Coconut Shell, Fiber, Coir & Stem Craft of Kerala

Craft, Handloom, Art, Craftspersons/ Artisanal, Micro-history, Art History

Coconut Shell, Fiber, Coir & Stem Craft of Kerala

George, Ligi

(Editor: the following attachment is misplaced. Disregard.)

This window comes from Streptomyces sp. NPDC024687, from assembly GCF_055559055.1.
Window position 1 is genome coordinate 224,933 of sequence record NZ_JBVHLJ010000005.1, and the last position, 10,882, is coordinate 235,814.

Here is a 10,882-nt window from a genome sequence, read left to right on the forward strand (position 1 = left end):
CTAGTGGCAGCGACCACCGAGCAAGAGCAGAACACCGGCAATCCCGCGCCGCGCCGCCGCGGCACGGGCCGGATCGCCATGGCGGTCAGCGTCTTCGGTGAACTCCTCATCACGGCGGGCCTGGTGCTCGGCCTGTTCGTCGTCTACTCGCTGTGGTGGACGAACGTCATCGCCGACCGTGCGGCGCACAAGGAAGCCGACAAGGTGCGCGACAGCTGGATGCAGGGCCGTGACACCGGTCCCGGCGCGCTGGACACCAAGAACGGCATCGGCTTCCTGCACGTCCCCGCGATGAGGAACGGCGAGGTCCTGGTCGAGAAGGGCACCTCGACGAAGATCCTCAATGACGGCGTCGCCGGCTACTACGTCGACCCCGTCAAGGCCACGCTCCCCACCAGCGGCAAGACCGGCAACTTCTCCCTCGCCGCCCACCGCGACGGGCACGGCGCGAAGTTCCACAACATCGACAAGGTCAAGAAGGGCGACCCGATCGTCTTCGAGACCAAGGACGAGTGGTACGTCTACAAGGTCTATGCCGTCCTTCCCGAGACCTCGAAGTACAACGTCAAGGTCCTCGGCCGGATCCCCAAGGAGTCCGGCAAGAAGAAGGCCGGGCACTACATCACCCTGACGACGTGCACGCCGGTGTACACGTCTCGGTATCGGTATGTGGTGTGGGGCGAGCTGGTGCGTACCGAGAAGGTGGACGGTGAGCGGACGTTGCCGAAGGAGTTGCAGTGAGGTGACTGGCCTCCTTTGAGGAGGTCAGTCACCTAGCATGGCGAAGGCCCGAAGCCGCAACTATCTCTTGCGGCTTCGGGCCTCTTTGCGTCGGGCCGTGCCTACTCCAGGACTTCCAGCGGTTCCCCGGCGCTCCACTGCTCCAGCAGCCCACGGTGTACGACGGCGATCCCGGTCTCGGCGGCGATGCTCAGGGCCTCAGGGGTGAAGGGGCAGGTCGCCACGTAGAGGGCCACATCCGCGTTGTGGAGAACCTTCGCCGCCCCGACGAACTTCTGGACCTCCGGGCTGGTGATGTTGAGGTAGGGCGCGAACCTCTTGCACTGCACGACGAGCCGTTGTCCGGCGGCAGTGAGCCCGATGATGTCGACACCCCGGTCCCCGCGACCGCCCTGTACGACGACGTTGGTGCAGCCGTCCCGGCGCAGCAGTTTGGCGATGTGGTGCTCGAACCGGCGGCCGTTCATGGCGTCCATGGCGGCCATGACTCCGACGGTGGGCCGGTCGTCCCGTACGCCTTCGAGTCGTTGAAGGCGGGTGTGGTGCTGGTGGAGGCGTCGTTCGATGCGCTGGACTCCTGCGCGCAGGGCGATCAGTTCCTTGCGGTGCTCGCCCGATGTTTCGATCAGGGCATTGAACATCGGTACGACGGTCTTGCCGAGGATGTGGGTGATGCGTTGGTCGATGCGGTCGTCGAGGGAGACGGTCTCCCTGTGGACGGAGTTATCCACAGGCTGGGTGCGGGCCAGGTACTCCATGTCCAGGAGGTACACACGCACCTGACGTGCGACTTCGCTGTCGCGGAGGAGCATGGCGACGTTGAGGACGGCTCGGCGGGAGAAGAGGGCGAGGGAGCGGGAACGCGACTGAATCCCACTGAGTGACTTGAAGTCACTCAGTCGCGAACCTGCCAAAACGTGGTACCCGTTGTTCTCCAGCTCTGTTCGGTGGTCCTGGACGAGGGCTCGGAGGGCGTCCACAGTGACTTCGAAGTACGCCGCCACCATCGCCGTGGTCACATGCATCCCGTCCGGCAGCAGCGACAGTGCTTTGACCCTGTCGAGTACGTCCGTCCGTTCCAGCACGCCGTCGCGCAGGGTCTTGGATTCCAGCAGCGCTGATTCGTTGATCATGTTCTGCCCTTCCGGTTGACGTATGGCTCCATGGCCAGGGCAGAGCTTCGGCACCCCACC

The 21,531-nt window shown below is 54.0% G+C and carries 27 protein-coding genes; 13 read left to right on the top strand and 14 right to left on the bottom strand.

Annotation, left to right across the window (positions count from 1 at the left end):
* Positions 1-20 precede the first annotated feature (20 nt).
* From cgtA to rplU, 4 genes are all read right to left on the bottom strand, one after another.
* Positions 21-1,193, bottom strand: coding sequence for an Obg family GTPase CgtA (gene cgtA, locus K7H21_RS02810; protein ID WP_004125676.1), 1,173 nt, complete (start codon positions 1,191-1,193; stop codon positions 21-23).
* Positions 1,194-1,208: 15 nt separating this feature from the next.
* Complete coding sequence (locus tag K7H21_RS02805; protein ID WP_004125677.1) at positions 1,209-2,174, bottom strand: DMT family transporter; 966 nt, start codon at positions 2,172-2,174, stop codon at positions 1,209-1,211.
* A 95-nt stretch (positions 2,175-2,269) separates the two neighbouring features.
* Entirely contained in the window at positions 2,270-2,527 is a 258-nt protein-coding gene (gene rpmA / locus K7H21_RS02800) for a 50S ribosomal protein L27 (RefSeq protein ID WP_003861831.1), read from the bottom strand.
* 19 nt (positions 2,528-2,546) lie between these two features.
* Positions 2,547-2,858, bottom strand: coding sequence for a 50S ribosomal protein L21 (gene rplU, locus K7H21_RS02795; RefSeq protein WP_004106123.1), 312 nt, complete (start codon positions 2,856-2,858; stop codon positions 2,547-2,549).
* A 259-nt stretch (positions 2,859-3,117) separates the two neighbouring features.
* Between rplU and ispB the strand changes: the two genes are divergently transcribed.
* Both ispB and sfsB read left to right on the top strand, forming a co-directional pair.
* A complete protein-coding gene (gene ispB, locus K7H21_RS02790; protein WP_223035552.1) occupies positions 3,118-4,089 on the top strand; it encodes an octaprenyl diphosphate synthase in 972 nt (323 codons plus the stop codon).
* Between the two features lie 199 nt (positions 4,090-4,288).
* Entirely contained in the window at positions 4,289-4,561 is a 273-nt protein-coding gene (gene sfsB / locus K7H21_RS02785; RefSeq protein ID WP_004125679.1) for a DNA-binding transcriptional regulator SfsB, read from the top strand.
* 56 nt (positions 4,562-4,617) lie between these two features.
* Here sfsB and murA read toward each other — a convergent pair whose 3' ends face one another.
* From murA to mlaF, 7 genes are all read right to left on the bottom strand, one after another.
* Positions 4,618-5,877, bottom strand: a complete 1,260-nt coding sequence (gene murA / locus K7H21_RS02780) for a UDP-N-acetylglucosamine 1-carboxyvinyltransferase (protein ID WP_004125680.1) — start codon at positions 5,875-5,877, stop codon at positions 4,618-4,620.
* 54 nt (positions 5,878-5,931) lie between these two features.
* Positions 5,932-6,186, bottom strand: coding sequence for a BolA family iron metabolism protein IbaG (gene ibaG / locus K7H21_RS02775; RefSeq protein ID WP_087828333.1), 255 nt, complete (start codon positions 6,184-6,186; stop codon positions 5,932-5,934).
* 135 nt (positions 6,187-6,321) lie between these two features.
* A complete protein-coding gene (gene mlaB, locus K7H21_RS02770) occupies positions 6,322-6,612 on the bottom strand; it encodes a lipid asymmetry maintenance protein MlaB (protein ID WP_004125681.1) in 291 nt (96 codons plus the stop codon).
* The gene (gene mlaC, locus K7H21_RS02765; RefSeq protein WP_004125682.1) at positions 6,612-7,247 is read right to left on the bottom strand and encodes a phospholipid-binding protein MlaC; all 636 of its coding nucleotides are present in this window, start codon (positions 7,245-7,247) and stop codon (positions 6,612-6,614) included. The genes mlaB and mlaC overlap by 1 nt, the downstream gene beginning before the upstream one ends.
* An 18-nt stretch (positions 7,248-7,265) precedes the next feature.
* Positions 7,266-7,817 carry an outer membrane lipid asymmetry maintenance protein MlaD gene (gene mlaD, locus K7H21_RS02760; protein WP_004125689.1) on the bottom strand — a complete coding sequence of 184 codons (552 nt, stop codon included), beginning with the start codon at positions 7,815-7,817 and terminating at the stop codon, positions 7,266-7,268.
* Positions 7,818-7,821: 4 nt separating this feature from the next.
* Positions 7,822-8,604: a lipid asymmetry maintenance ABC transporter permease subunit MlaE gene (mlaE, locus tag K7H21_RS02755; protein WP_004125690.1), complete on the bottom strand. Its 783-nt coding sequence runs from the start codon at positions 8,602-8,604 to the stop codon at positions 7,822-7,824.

Coconut trees grow all over Kerala, and the coconut is a fruit which is used in its entirety. Smaller coconut shell articles are also made in Trivandrum, Attingal and Neyyatinkara, while larger items are made in Quilandy in Kozhikode district in north. Every part of the ubiquitous coconut tree is effectively utilized in this region – the flesh of the coconut is eaten, its fiber spun into coir, graded and used for a huge variety of uses or burnt for fuel; the stem turned into tables, chairs, banisters, vases, incense stick holders; the husk into figures of monkeys and Buddha heads; the shell with its natural concave shape converted into a enormous number of items that include paperweights, lidded containers with brass handles, cups, bowls, ladles, spoons, snuff boxes, sugar basins, powder boxes, trays with compartments, soap dishes, hookahs etc. The tools used are the Patiyaram the steel saw and a variety of chisels. The process followed is relatively simple though skill and a sure hand are necessary. First the outer surface of the hard coconut shell is smoothened with steel wool while the inner is smoothened with the aid of small chisels and the resultant surface is sandpapered. The separate pieces to make the final product are attached with screws. The first coat of polish is boot polish, after which a final coat of French polish is given. Craftspeople ingeniously make shapes by maximizing the natural curvature of the material. Koyilandi in the district of Kozhikode is renowned for its brass bordered coconut shell hookah these were made for the Arabs who had commercial trade links with Malabar Coast with the trend continuing till today, with most of the coconut shell products being produced for export. Other production centers are in Alappuzha; VaikomIrumbuzhikara in Koftayam district; Cherai in Ernakulam district; Koyilandi and Kozhikode and Thiruvananthapuram, Attungal and Neyyattinkara Thiruvananthapuram district. The ubiquitous use of coir in Kerala which is crafted into coir yarn, mats of all varities from simple to colored, embellished, inlaid to handwoven coir rope mats, mottled mats of yarn and compressed fiber mats to matting, rugs and carpets. In addition to organic, green, natural – a complete eco friendly material, coir is also exceptionally durable, being mothproof and resistant to fungi; additionally it is flame-retardant and anti static. Given its sterling natural qualities graded coir yarn is additionally used for different purposes such as the stuffing of couches and pillows, making cordage including large sized cables, saddles, brushes, fishing nets, upholstery, hats and finally, the manufacture of rubberized coil, a blend of coir and latex, which is used to pad mattress and cushioning. The coir craft can be largely seen in Chertala in Alappuzha district. Using tools that include air compressors, smoking chambers, hardboard moulds, gluing machine, traditional spinning wheels/raft, dyes, corridor mat press steel rods and weights the coir is treated and crafted into products. First the coconut husk is retted in the lagoons for between six to ten months. The softened husk is then beaten with wooden mallets and spun into coir yarn on the spinning wheel. The coir yarn is then woven into floor coverings either by handloom or by powerloom with colored coir yarn creating the patterns. During the finishing stage, the surface of the mats are sheared and then manually cut using clipping scissors. As in other weaving processes designs and patterns are also created through post weaving embellishment techniques such as hand beveling where the craftsmen manually trims the pile to define raised forms and stenciling. The edges of the coir mats are hand knotted; the craftsmen wears a home made rubber gloves for protection and support while pulling and pushing the thick needle through the tightly woven coir mat.